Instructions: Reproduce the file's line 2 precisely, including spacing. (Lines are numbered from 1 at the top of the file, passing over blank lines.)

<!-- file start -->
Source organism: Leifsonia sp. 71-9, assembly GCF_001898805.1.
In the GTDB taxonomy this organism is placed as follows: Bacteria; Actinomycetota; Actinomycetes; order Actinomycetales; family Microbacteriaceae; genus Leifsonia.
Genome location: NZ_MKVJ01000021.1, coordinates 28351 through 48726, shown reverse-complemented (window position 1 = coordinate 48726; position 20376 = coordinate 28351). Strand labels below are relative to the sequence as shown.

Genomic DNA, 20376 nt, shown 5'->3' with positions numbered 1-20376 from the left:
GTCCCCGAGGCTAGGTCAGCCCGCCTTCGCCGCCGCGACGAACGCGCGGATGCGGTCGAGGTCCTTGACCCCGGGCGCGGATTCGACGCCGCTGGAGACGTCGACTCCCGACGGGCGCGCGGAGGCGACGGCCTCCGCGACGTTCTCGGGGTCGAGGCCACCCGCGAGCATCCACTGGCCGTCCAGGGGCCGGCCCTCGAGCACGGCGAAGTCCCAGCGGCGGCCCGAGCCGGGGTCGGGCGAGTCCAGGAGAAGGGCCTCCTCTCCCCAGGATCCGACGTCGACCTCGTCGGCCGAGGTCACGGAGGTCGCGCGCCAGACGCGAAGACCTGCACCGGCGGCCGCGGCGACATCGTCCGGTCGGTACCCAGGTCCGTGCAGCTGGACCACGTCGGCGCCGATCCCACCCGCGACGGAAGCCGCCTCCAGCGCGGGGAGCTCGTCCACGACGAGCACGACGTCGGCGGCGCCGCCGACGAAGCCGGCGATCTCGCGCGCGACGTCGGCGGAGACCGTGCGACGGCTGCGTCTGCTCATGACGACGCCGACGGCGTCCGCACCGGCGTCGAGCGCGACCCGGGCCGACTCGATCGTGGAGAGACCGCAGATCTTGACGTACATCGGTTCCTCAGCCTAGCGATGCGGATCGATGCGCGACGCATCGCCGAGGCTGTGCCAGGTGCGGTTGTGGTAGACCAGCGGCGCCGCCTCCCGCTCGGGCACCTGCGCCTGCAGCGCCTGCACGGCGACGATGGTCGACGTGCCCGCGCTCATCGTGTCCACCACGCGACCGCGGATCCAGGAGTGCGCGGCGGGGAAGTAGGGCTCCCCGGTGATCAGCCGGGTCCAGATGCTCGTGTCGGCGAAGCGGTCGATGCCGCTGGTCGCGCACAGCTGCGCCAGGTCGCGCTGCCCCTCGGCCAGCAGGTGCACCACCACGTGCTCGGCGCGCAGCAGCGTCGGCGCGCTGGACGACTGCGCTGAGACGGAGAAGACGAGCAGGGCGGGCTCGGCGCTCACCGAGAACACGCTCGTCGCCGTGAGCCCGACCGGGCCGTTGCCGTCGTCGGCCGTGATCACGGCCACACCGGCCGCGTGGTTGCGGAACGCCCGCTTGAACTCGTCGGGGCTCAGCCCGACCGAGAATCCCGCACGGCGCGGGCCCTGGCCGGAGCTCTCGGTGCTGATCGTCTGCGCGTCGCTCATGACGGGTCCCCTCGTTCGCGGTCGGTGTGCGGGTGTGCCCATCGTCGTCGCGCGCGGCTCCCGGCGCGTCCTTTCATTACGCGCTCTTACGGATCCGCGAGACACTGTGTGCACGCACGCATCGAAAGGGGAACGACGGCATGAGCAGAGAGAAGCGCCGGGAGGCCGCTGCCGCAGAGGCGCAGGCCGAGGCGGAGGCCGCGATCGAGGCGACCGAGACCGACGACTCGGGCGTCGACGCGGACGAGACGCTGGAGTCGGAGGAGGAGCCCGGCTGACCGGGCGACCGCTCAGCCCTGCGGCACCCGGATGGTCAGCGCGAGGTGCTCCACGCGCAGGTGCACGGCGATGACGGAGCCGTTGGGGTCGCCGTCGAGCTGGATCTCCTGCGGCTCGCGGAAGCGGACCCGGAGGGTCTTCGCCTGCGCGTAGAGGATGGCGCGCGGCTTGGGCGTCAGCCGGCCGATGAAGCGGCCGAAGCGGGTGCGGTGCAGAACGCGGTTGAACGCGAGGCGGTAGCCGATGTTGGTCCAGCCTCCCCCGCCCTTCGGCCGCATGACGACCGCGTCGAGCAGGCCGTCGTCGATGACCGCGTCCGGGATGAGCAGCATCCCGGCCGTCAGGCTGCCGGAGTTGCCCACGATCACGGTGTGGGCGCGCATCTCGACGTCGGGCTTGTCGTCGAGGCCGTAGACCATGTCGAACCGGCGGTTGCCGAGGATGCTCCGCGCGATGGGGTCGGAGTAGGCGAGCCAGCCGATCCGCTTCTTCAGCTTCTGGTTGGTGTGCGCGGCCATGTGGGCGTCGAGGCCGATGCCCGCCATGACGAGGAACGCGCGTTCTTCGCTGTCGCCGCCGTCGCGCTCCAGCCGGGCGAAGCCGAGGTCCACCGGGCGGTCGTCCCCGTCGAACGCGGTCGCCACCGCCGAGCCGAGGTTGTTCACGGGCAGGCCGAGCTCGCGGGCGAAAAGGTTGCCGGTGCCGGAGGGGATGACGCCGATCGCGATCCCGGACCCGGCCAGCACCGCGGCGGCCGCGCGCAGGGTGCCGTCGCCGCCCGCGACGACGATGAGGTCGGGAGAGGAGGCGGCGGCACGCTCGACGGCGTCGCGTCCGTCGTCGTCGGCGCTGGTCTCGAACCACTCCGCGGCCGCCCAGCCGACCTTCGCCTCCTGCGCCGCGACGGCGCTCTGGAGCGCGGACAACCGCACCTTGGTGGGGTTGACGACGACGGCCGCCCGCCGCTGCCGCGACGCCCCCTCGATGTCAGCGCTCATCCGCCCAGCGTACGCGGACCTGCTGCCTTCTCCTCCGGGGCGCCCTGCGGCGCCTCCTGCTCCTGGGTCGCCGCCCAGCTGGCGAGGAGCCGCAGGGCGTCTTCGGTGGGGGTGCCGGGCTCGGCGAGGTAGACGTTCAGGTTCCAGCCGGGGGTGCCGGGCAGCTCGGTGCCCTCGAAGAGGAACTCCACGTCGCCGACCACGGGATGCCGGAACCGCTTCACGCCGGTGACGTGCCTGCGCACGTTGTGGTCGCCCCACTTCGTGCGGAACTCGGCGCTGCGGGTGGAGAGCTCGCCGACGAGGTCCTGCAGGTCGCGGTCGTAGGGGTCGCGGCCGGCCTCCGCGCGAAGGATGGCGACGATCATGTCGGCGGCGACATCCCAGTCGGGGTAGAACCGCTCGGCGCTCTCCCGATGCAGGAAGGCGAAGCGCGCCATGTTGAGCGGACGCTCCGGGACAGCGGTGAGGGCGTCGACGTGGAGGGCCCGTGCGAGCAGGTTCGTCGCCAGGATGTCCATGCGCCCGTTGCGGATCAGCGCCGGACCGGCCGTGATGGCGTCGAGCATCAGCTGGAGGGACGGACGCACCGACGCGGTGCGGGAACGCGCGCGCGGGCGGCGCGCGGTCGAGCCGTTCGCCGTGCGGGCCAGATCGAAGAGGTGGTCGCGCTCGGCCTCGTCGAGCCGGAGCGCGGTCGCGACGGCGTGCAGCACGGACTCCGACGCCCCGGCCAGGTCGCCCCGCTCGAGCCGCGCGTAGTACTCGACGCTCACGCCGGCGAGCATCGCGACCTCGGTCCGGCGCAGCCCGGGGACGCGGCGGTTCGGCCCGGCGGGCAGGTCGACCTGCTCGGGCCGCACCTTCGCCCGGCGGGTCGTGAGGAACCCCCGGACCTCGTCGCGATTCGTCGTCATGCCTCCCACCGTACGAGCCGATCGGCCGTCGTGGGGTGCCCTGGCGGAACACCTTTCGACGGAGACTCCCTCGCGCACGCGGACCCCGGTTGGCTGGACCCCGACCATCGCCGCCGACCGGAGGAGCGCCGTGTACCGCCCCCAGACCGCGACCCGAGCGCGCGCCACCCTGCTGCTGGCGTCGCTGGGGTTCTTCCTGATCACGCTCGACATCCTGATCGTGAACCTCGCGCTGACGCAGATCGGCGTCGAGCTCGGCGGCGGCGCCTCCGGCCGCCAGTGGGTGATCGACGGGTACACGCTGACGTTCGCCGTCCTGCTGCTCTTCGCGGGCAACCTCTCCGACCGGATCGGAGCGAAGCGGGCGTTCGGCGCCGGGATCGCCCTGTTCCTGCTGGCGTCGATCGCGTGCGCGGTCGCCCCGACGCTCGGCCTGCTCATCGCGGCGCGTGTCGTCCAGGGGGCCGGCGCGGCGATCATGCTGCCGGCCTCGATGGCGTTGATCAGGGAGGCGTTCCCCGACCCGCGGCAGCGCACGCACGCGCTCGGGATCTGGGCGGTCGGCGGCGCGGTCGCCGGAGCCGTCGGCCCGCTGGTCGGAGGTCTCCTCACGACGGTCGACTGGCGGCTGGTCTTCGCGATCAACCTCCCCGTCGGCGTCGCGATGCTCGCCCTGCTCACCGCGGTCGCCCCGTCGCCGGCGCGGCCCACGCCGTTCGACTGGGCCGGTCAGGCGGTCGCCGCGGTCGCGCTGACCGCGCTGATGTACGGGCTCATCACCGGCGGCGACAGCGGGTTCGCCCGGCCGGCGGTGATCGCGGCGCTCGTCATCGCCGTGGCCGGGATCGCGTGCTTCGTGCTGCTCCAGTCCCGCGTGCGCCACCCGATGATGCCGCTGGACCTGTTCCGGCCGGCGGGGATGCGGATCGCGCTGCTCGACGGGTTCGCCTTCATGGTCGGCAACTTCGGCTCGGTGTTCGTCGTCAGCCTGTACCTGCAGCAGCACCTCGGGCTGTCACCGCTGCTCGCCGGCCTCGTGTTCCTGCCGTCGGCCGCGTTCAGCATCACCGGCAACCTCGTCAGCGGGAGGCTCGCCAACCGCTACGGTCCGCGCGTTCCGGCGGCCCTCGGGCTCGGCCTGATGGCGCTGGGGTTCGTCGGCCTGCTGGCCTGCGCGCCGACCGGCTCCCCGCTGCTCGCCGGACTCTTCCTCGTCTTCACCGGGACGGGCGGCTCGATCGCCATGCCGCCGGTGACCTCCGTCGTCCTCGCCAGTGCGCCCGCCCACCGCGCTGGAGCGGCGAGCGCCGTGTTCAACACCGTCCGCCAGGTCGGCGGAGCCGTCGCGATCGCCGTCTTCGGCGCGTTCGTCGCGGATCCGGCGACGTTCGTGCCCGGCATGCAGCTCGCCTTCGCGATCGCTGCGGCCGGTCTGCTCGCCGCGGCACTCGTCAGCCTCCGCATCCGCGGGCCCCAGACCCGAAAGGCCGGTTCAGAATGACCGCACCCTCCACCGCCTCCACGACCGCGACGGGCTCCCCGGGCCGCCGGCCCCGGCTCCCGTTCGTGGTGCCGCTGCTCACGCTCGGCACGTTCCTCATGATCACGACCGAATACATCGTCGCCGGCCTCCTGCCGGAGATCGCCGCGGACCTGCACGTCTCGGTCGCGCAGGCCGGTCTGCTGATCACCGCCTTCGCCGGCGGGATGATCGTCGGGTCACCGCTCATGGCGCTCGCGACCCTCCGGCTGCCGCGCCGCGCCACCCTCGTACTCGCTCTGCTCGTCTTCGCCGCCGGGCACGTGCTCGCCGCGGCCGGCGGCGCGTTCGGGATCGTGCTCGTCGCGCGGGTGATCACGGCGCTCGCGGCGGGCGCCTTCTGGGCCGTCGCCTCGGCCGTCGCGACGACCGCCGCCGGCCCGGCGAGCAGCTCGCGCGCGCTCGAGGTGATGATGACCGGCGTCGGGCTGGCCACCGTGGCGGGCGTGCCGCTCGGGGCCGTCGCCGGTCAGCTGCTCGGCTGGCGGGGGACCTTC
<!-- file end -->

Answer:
In the GTDB taxonomy this organism is placed as follows: Bacteria; Actinomycetota; Actinomycetes; order Actinomycetales; family Microbacteriaceae; genus Leifsonia.